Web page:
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Out of 877 births, lambs ranged in from a hefty 8.2kg single down to a 1.5kg quad


John generally keeps Suffolk ewe lambs from his mule ewes - stock photo.

John generally keeps Suffolk ewe lambs from his mule ewes - stock photo.

John generally keeps Suffolk ewe lambs from his mule ewes - stock photo.

Lambing is as good as finished with only 20 ewes left. It was a hard month's work, but we were very lucky with the weather.

The very busy week of lambing was dry and we were able to put out lambs every day. As ewes and lambs were put out to grass they were left in small groups of less than 20 ewes with their lambs in each field. This helps to stop lambs being mis-mothered in the first few days.

When the lambs were two weeks old these groups were joined together to make a group of 70 ewes and twin lambs. These will be increased to 150 for summer as soon as there's enough grass to stop feeding meal. We are feeding all twin-rearing ewes 0.5kg of meal. This is being fed once per day using a feeder behind the quad.

The group with triplets are getting 1kg of meal twice per day. We are feeding an 18pc crude protein nut onto the grass. Ground conditions are not ideal but there is no way we could feed using troughs.

The quad and feeder is the ideal way of feeding, with the hardest part being getting in and back out through the gate. But this is a small price in comparison to the hardship of dragging bags of meal through 70 ewes.

We have enough grass for the next week but re-growth has been very slow. It looks like we will end up feeding meal for another 10 days at least.

We will also go with more fertiliser now if the heavy rain holds off. We're using a pasture sward compound at one and half bags per acre. Most of the farm was already spread on March 7 with a bag of urea, but it is this late application of urea that has left us short of grass now. Normally, we would have nitrogen on in February.

As one of Sheep Ireland's monitor farms, I dare say that we have some of the best lambing records in the country.

Out of 877 births recorded, they were more or less divided equally between male and female. We had 134 singles tagged with an average weight of 5.76kg. There were 242 twins with an average weight of 4.8kg, 81 triplets at 3.96kg and four quads at an average weight of 2.74kg.


Our overall average weight across all lambs was 4.71kg, with the extremes here ranging from a hefty 8.2kg to a little quad weighing just 1.5kg. We fostered on a lot of the triplets to single ewes with plenty of milk.

This was done as the single was lambing, by manually lambing the ewe onto a plastic bag with the lamb to be fostered restrained by the legs and well covered in the ewe's lambing fluids. Our success rate overall was more than 80pc, with about 30 lambs fostered this way.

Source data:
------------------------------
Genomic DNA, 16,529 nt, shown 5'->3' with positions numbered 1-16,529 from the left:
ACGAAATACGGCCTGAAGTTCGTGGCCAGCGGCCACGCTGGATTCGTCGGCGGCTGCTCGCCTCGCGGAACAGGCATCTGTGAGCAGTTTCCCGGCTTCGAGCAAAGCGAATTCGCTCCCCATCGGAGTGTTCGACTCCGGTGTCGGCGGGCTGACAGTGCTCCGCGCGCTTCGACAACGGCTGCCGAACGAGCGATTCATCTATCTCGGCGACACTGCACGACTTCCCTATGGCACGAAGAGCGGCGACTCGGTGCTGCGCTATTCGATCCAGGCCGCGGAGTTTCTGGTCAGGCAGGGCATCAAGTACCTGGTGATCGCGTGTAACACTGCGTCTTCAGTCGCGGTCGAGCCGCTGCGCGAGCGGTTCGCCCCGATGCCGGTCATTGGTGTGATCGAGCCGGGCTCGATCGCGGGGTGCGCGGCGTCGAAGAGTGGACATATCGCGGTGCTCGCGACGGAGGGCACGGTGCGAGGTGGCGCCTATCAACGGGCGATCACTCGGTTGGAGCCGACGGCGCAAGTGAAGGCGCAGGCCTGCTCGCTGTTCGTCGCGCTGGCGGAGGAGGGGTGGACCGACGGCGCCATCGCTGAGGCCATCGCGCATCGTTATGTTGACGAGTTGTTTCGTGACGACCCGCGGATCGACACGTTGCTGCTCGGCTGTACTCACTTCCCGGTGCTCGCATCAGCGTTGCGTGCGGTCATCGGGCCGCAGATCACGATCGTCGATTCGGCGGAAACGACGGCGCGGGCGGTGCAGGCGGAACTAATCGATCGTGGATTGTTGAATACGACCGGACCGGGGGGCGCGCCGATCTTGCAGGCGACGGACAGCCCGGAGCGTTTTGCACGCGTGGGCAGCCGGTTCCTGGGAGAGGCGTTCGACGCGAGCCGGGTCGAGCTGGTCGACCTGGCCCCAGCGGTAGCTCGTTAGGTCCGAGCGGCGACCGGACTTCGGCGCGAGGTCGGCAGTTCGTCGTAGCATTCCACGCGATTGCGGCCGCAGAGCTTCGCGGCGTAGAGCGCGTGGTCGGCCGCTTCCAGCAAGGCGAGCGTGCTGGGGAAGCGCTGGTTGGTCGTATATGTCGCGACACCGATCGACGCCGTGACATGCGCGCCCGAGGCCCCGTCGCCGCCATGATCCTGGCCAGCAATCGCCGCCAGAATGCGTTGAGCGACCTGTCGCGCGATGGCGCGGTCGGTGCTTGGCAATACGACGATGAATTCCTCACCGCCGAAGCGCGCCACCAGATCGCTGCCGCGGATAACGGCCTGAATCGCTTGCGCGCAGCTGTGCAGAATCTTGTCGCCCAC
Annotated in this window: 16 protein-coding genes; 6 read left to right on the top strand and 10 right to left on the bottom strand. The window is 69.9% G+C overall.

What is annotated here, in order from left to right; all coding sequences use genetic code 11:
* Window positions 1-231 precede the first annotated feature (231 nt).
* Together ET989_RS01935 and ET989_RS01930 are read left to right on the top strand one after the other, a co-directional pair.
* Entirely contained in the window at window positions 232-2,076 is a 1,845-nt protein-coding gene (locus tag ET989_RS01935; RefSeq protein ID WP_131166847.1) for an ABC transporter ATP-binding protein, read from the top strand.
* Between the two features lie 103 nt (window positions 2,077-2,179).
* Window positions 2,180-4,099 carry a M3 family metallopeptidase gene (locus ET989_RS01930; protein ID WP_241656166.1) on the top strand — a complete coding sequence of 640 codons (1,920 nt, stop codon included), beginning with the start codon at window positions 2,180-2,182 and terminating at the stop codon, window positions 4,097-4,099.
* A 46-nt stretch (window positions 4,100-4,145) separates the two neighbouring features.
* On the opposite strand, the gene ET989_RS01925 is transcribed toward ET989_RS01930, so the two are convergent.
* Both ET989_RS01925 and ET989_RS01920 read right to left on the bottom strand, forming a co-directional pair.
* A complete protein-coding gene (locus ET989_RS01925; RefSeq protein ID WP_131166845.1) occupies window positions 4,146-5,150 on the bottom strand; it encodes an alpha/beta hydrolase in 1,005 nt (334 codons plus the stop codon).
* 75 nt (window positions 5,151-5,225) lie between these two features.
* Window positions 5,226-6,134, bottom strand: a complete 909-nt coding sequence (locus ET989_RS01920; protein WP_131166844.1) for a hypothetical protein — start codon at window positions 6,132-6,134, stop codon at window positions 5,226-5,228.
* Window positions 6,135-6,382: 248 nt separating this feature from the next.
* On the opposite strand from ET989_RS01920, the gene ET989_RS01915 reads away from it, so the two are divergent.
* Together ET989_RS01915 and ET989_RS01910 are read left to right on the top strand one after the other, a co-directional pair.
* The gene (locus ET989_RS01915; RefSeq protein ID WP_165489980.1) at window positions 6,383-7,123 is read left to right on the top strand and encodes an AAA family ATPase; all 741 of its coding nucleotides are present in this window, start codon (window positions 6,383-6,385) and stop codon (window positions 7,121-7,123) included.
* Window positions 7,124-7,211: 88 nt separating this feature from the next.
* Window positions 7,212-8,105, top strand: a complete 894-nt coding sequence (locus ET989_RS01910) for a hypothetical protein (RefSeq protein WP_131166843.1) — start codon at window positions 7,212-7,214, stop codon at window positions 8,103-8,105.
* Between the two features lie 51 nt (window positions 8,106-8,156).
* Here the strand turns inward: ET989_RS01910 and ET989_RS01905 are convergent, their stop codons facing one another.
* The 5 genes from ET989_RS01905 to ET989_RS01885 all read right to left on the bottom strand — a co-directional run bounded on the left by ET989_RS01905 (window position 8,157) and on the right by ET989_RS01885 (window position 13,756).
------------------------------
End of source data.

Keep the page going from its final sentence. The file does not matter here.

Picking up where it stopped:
We also recorded lambing assistance: from 134 singles, 21 ewes required some assistance.

This varied from minimal help in some cases to one ewe who had a caesarean section. For the twins, 33 got assistance of some form, while more than a third of the triplets needed some help. The assistance required varied and was recorded accordingly.

The singles' problems arose from mostly big lambs in the last few days of lambing.

The twins and triplets needed help with things such as front legs down, head back or a lamb presenting with its hind legs coming first which seemed to happen a lot with triplets. We could not say any one breed caused most of the problems, but I do know that both ewes taken to the vet were Texel crosses in-lamb to a Suffock ram.

The other problems we encountered were a few cases of E-coli in lambs born either to mothers without enough colostrum, or where there was both a big and a small lamb born as a set of twins.


The problem with the latter was invariably that the bigger one kept getting all the milk.

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We also had a few cases of joint-ill, but most of these lambs were cured using a course of daily antibiotic injections for one week.

We've found that any shorter course of treatment ended up with the lamb going lame again.

I reckon the best way to treat joint-ill is to bring in the lamb and its mother indoors. This saves you running rings trying to catch the lamb by day three or four of treatment, when he has normally gotten better - and a lot cuter.

But the most frustrating problem were some hogget ewes that lambed and refused to let their lambs suck.

They would lick the lambs alright but when the lamb tried to find the teat she would just push them away. We had to restrain them in a head gate for a few days until she got used to the lambs feeding.

I am also convinced that these young mothers aren't really producing enough milk to rear twins because when I'm feeding the meal, I notice most of the lambs are coming to eat a few nuts.

It proves that a ewe in her first lactation does not produce as much milk as later in life.

She really needs every bit of supplementation for the first few weeks after lambing, even when grass is plenty.

It's for this reason, and the fact that some of them can be shy feeders, that we keep them in their own group for a few extra weeks after lambing.

John Large is a sheep farmer from Co Tipperary. Email:

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